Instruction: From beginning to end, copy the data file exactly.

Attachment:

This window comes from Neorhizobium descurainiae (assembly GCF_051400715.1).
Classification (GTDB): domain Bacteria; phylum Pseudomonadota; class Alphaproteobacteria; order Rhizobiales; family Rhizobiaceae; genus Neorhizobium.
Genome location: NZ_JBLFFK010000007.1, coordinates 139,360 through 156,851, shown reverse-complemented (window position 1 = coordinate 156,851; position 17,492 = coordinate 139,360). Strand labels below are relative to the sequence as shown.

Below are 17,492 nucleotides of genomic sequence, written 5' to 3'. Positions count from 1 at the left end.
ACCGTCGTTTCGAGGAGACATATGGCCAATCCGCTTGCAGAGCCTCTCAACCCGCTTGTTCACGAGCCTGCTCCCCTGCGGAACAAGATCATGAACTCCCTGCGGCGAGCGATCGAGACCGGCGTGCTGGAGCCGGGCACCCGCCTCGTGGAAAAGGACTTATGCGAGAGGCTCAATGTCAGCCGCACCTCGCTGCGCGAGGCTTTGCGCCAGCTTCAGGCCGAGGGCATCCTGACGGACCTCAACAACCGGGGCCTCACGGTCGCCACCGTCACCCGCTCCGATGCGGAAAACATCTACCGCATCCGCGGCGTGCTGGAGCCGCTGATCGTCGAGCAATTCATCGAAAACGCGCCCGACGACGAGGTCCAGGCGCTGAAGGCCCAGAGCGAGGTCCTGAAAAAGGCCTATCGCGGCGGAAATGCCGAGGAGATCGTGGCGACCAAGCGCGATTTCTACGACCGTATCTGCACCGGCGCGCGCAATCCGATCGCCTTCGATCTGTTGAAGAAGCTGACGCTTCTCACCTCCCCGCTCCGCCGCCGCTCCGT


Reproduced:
This window comes from Neorhizobium descurainiae (assembly GCF_051400715.1).
Classification (GTDB): domain Bacteria; phylum Pseudomonadota; class Alphaproteobacteria; order Rhizobiales; family Rhizobiaceae; genus Neorhizobium.
Genome location: NZ_JBLFFK010000007.1, coordinates 139,360 through 156,851, shown reverse-complemented (window position 1 = coordinate 156,851; position 17,492 = coordinate 139,360). Strand labels below are relative to the sequence as shown.

Below are 17,492 nucleotides of genomic sequence, written 5' to 3'. Positions count from 1 at the left end.
ACCGTCGTTTCGAGGAGACATATGGCCAATCCGCTTGCAGAGCCTCTCAACCCGCTTGTTCACGAGCCTGCTCCCCTGCGGAACAAGATCATGAACTCCCTGCGGCGAGCGATCGAGACCGGCGTGCTGGAGCCGGGCACCCGCCTCGTGGAAAAGGACTTATGCGAGAGGCTCAATGTCAGCCGCACCTCGCTGCGCGAGGCTTTGCGCCAGCTTCAGGCCGAGGGCATCCTGACGGACCTCAACAACCGGGGCCTCACGGTCGCCACCGTCACCCGCTCCGATGCGGAAAACATCTACCGCATCCGCGGCGTGCTGGAGCCGCTGATCGTCGAGCAATTCATCGAAAACGCGCCCGACGACGAGGTCCAGGCGCTGAAGGCCCAGAGCGAGGTCCTGAAAAAGGCCTATCGCGGCGGAAATGCCGAGGAGATCGTGGCGACCAAGCGCGATTTCTACGACCGTATCTGCACCGGCGCGCGCAATCCGATCGCCTTCGATCTGTTGAAGAAGCTGACGCTTCTCACCTCCCCGCTCCGCCGCCGCTCCGT